Atomic Index | elin o'Hara slavick

Atomic Index | Elin O'Hara Slavick

in the Main & Window Galleries


October 30 - December 8, 2023
Artist Talk & Panel:  Monday, October 30, 2023 @ 6PM
Opening Reception: Monday, October 30, 2023 @ 7-9PM

The Cerritos College Art Gallery is thrilled to present ATOMIC INDEX, a solo exhibition featuring a range of distinct, but interconnected, bodies of work by Southern California-based artist elin o’Hara slavick. 
In the Main Gallery, the artist presents an overwhelmingly immersive installation of 528 photo-chemical drawings, each resembling atomic mushroom clouds, one for every known atmospheric, above-ground nuclear test conducted globally to date. These powerful and provocative images were produced using a decidedly innovative process of drawing with a combination of developer and fixer on fogged and expired silver gelatin photo-paper. During slavick’s 2022 artist residency at Caltech, she tasked herself with renovating the long-defunct Sky Atlas darkroom, initially with the plan of producing silver gelatin prints from the college’s archival negatives and transparencies. To her delight, she found boxes upon boxes of unused photographic paper in the darkroom, including many that were fogged from expiration or accidental exposure. Experimenting with these found materials by using chemicals normally reserved for developing and fixing photographs as a primary medium unto itself, slavick created semi-representational abstractions of nuclear tests (or trees, brains, Rorschach tests, fetuses, skulls...)
Standard camera-based photography carries with it an inherently indexical association, due to the process of exposure in which some ‘thing’ is recorded by the trip of the camera’s shutter and the emulsion of the film capturing light as it reflects off an external subject. The gestural mark-making of an artist’s hand produces a completely different kind of indexical image, an expression as much as a trace. Transforming found materials into experimental drawings of nuclear explosions was a natural extension of the simultaneous research slavick was conducting in the Caltech archives, which revealed that the detonators for Little Boy and Fat Man (the two atomic bombs dropped by the US over Hiroshima and Nagasaki) were, in part, designed at Caltech and many influential Caltech scientists, including Oppenheimer himself, worked on the Manhattan Project. According to the artist, these drawings were  largely a result of her feelings of impatience, frustration, and a sense of “helplessness in the face of impending possible annihilation and the knowledge that we are all living in a contaminated world.”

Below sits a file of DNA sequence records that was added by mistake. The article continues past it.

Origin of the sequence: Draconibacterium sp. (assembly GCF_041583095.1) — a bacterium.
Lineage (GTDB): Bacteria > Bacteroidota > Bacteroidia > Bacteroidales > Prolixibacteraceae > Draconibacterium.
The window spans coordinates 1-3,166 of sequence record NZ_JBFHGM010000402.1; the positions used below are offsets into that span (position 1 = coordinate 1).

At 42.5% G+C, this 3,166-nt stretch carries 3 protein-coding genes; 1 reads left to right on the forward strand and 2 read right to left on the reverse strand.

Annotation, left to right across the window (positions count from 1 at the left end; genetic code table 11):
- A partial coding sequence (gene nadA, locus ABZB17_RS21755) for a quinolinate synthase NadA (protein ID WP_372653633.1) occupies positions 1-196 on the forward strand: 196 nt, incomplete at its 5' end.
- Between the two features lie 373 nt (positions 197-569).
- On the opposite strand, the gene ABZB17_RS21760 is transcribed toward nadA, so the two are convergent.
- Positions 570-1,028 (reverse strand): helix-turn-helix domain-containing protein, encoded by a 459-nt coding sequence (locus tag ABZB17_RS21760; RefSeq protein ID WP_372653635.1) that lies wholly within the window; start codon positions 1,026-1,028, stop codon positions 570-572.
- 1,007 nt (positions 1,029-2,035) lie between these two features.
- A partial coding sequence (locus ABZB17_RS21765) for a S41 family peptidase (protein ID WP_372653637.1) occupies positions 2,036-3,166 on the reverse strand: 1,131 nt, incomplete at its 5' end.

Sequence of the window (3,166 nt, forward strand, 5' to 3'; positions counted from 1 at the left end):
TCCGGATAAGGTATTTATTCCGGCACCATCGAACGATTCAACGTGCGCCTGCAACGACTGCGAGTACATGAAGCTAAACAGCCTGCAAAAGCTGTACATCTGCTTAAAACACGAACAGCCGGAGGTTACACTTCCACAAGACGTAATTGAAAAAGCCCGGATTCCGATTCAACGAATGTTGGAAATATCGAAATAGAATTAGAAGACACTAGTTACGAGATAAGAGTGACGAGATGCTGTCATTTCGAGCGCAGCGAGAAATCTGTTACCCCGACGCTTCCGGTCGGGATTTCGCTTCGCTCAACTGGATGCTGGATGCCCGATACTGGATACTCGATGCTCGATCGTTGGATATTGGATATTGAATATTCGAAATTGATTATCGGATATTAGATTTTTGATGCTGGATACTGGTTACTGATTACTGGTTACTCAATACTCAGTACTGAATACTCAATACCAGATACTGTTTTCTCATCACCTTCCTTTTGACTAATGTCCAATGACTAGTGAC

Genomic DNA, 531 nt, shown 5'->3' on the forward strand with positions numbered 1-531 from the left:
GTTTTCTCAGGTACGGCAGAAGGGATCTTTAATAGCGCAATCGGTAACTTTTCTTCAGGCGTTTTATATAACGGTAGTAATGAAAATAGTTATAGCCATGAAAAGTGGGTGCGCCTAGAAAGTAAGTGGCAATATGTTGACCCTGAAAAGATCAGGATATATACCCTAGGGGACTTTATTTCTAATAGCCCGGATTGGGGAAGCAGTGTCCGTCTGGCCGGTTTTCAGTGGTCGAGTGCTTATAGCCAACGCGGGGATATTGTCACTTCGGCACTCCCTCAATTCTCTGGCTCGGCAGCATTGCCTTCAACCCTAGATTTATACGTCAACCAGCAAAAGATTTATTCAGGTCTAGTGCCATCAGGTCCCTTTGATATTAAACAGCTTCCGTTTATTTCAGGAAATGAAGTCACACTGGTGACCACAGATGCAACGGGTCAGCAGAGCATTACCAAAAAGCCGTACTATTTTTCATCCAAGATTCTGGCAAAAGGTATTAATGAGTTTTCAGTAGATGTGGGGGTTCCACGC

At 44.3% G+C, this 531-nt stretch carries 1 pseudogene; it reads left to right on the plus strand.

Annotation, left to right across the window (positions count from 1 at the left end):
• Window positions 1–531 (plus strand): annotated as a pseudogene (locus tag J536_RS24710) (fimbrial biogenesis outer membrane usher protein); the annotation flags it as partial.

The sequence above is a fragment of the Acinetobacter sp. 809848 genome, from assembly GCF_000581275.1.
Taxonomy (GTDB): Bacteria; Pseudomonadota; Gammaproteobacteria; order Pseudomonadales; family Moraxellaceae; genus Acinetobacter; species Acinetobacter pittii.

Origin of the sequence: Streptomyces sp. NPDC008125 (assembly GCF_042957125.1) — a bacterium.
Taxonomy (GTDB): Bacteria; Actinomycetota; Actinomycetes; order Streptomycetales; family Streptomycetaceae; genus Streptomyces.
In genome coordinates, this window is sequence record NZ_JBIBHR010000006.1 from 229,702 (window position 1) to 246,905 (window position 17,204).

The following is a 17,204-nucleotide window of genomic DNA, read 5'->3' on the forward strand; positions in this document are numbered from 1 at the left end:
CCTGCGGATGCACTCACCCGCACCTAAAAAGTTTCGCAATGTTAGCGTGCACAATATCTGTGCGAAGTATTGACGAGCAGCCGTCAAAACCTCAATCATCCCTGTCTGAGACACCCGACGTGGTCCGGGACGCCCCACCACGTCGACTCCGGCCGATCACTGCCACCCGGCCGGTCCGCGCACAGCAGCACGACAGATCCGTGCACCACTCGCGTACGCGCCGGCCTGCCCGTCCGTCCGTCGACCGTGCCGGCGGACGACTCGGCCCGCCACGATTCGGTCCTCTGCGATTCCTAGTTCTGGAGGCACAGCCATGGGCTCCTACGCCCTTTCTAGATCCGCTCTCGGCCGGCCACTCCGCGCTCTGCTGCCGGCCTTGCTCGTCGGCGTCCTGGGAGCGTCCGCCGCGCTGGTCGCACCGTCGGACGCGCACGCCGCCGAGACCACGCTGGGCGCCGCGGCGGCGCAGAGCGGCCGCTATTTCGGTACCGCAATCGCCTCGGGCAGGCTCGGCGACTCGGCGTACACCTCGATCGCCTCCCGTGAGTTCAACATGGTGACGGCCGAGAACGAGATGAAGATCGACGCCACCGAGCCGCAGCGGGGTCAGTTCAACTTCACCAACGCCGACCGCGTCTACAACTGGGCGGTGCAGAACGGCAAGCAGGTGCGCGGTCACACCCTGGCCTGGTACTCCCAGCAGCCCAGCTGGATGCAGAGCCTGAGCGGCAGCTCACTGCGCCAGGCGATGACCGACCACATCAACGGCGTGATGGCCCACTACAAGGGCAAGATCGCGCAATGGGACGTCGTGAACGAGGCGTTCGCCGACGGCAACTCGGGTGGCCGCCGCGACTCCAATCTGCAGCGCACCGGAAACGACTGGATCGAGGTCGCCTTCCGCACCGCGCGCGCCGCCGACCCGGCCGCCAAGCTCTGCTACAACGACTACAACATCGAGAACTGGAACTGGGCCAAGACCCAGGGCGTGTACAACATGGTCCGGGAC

At the same time that she was producing her chemical drawings in the darkroom, she also discovered numerous glass plate negatives of the sky made at the Palomar Observatory, as well as many stunning contact prints of those glass plates, printed in the Sky Atlas darkroom – the exact one in which she was then working. On top of these, she layered archival prints of found photographs ranging from a grinning Albert Einstein holding his own marionette doppelgänger to a macroshot of an irradiated insect’s mutated wings. The resulting series of collages (28 of 200 included in the exhibition) are appropriately titled The Blur of Science (Sky Atlas). Also displayed in the exhibition are vitrines of historical printed matter related to nuclear testing and bombing (including books and other objects from Hiroshima, Nagasaki, and Fukushima - such as leaves and bark from A-bombed trees in Hiroshima, chestnuts from the exclusion zone in Fukushima, paper peace cranes from Nagasaki, a red shoe found on the beach in Fukushima, and two 3D-printed replicas of an A-bombed bottle from the Hiroshima Peace Memorial Museum Archive that was printed at Caltech as prototypes for a proposed life-size titanium version to be installed on the Caltech campus).
Outside, in the Window Gallery, the artist presents two photogram cyanotypes of A-bombed artifacts from the Hiroshima Peace Memorial Museum archive, as well as a selection of drawings from an earlier project, Bomb After Bomb: A Violent Cartography, mapping various locations the US has bombed using nuclear weapons, including Hiroshima and Nagasaki, but also Alamogordo in New Mexico, Proving Ground in Nevada, and the Bikini Atoll.


elin o’Hara slavick is an artist, curator, critic, and activist. Her work has been widely exhibited internationally. She is the author of Bomb After Bomb: A Violent Cartography (with a foreword by Howard Zinn), After Hiroshima (with an essay by James Elkins), Cameramouth (a chapbook of surrealist poetry), and Holding History in Our Hand (commemorating the 75th anniversary of the Hiroshima and Nagasaki bombings). She received her BA from Sarah Lawrence College and her MFA in Photography from the School of the Art Institute of Chicago. Prior to moving to Southern California, she held the position of Professor of Art at the University of North Carolina at Chapel Hill for over 25 years. She is currently an Artist-in-Residence at the UC Irvine College of Health Sciences, having previously served as a visiting Artist-Fellow at Caltech during Spring of 2022.

Blur of Science Installationelin o'Hara slavick, Blur of Science (selection, Cerritos Installation), 2022

Chemical Drawing of a Mushroom Cloud
elin o'Hara slavick, Chemical Drawing #10, 2022